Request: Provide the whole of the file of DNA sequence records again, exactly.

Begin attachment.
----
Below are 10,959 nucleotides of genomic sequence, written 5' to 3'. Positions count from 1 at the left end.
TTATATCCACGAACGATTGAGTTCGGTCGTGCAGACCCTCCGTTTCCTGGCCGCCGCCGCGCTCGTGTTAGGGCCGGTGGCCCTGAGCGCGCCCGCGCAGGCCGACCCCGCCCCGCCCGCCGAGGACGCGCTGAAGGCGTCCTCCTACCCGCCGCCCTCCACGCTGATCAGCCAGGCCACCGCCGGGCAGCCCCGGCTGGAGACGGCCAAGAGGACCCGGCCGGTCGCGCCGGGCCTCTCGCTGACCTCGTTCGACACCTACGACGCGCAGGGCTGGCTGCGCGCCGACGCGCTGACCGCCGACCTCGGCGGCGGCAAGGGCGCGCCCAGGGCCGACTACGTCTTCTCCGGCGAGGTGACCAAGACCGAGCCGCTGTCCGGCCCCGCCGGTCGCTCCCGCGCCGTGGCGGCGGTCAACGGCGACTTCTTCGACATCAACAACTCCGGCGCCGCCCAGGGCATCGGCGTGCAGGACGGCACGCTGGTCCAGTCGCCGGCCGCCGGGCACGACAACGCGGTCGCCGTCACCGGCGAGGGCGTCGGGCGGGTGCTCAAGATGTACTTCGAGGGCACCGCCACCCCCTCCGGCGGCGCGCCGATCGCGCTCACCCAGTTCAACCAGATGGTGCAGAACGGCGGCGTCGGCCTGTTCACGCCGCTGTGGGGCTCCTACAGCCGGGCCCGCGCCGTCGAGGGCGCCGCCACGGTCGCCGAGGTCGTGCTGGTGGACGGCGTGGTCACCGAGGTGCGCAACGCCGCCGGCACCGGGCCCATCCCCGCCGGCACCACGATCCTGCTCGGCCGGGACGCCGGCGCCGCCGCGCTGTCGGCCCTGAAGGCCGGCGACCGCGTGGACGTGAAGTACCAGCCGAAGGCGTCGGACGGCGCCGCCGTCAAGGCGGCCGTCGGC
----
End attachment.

Below are 10,959 nucleotides of genomic sequence, written 5' to 3'. Positions count from 1 at the left end.
TTATATCCACGAACGATTGAGTTCGGTCGTGCAGACCCTCCGTTTCCTGGCCGCCGCCGCGCTCGTGTTAGGGCCGGTGGCCCTGAGCGCGCCCGCGCAGGCCGACCCCGCCCCGCCCGCCGAGGACGCGCTGAAGGCGTCCTCCTACCCGCCGCCCTCCACGCTGATCAGCCAGGCCACCGCCGGGCAGCCCCGGCTGGAGACGGCCAAGAGGACCCGGCCGGTCGCGCCGGGCCTCTCGCTGACCTCGTTCGACACCTACGACGCGCAGGGCTGGCTGCGCGCCGACGCGCTGACCGCCGACCTCGGCGGCGGCAAGGGCGCGCCCAGGGCCGACTACGTCTTCTCCGGCGAGGTGACCAAGACCGAGCCGCTGTCCGGCCCCGCCGGTCGCTCCCGCGCCGTGGCGGCGGTCAACGGCGACTTCTTCGACATCAACAACTCCGGCGCCGCCCAGGGCATCGGCGTGCAGGACGGCACGCTGGTCCAGTCGCCGGCCGCCGGGCACGACAACGCGGTCGCCGTCACCGGCGAGGGCGTCGGGCGGGTGCTCAAGATGTACTTCGAGGGCACCGCCACCCCCTCCGGCGGCGCGCCGATCGCGCTCACCCAGTTCAACCAGATGGTGCAGAACGGCGGCGTCGGCCTGTTCACGCCGCTGTGGGGCTCCTACAGCCGGGCCCGCGCCGTCGAGGGCGCCGCCACGGTCGCCGAGGTCGTGCTGGTGGACGGCGTGGTCACCGAGGTGCGCAACGCCGCCGGCACCGGGCCCATCCCCGCCGGCACCACGATCCTGCTCGGCCGGGACGCCGGCGCCGCCGCGCTGTCGGCCCTGAAGGCCGGCGACCGCGTGGACGTGAAGTACCAGCCGAAGGCGTCGGACGGCGCCGCCGTCAAGGCGGCCGTCGGC